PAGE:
The National Outsourcing Association recently published their Outsourcing Yearbook for 2013 – an annual review of outsourcing in the UK. One interesting area the report explores is the negative public perception of outsourcing based on a research project undertaken by the NOA in 2012 titled ‘The Public Perception of Outsourcing’.
To most of the British public, outsourcing has a poor reputation. 80 per cent of the general public do not think the sourcing industry is helping British business today. This is reinforced by a general public belief that outsourcing does nothing to help the economy – only 19 per cent of people questioned believe that outsourcing can help get the UK out of recession (or avoid a triple-dip).
Of course it is easy to say that the man on the street just doesn’t get it and those of us in industry do, but the NOA put their findings to leading independent economists from universities including Henley, Ashridge, Loughborough, and Kingston business schools.
- All the economists agreed that outsourcing contributes strongly to GDP, and is a valued contributor to tax – without outsourcing’s contribution, it was predicted that the UK would be in serious recession, much worse than this period of negative growth we are currently enduring.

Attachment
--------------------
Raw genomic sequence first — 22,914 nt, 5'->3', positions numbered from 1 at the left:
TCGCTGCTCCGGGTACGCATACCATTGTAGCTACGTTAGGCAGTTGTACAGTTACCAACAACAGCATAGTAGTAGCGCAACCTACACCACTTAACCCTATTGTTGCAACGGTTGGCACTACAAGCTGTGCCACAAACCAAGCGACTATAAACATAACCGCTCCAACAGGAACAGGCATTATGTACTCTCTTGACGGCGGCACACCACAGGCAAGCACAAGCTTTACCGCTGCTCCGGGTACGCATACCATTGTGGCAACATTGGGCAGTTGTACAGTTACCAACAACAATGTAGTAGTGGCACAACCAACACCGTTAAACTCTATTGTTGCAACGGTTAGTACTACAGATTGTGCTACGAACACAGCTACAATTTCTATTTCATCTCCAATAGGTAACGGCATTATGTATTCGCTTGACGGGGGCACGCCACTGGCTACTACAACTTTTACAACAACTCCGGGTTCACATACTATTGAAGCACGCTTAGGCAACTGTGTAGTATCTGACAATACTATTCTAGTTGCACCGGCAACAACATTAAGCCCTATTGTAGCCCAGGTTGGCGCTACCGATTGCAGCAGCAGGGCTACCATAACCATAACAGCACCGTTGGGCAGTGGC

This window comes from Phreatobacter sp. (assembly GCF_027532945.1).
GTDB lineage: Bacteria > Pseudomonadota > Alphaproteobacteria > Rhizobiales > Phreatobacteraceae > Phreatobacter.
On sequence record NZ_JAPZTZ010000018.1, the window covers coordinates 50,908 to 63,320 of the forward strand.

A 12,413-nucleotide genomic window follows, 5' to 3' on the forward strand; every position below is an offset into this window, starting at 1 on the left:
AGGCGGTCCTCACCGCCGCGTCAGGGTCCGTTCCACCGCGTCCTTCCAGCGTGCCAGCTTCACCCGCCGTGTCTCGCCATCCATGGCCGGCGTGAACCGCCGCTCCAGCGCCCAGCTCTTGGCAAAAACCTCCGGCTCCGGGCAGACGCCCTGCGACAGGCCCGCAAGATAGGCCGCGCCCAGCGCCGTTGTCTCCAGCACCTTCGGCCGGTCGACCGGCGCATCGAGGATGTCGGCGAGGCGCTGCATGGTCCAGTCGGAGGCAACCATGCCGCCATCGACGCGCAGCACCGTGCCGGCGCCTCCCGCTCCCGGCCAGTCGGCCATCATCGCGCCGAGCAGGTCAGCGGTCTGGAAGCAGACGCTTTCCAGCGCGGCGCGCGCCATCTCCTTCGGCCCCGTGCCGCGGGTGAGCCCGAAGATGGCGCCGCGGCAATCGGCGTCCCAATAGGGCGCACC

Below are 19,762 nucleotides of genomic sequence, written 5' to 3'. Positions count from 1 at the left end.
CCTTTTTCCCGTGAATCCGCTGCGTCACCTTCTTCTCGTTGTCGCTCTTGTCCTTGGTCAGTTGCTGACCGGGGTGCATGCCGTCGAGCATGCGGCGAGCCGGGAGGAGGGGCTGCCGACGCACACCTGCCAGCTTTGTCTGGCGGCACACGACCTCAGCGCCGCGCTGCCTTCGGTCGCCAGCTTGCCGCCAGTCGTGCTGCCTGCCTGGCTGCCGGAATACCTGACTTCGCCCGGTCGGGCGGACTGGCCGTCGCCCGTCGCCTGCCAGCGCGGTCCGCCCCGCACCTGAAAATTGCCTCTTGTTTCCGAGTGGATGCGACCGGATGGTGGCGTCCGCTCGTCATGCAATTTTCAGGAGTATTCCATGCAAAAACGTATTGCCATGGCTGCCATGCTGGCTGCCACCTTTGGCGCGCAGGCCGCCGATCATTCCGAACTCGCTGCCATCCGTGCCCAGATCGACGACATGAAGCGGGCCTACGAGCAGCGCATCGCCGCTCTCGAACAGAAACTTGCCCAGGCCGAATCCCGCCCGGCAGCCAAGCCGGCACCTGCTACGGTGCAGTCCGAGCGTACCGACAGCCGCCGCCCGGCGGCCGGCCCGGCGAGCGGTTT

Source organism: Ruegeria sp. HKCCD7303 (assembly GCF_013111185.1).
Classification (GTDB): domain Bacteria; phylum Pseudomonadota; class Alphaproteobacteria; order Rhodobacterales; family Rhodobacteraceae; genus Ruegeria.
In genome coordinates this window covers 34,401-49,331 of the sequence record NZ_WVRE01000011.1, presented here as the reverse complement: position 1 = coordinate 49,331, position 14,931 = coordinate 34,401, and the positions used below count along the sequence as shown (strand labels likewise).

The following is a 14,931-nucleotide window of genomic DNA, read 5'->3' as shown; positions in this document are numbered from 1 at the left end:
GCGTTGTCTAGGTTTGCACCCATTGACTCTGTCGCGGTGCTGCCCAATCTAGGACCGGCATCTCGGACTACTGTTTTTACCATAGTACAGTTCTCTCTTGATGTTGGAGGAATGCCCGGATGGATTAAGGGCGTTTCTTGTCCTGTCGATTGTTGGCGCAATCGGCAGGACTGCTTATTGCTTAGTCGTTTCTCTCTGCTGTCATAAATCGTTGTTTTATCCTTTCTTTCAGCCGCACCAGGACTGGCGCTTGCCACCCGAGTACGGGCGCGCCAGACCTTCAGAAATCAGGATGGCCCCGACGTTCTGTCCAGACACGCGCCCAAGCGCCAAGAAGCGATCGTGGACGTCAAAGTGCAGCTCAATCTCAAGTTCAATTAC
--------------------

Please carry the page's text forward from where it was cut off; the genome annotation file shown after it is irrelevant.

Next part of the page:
- There was a unanimous opinion that the most common motivator for outsourcing is cutting costs, and everyone agreed that it is a sagacious business decision to concentrate on your core activities and particular competitive advantages
- Everyone agreed that outsourcing generates certain transaction costs and these need to be minimised in order to maximise the efficiencies of outsourcing
- All agreed that outsourcing and associated division of labour is a positive thing in the manufacturing industry – and that the production of added value products and growing exports is the way to grow the economy
University professors don’t have anything to gain from agreeing with one side of the argument or another. They are fortunate enough to be spending their life surrounded by researchers exploring the realities of business today.
These independent economists – who spend their life analysing how companies work – say that outsourcing as a business strategy is beneficial to the UK and helping to lift the economy. I agree strongly with this NOA research – the alternative to letting companies use experts as needed doesn’t bear thinking about.
Photo by Dave Morrow licensed under Creative Commons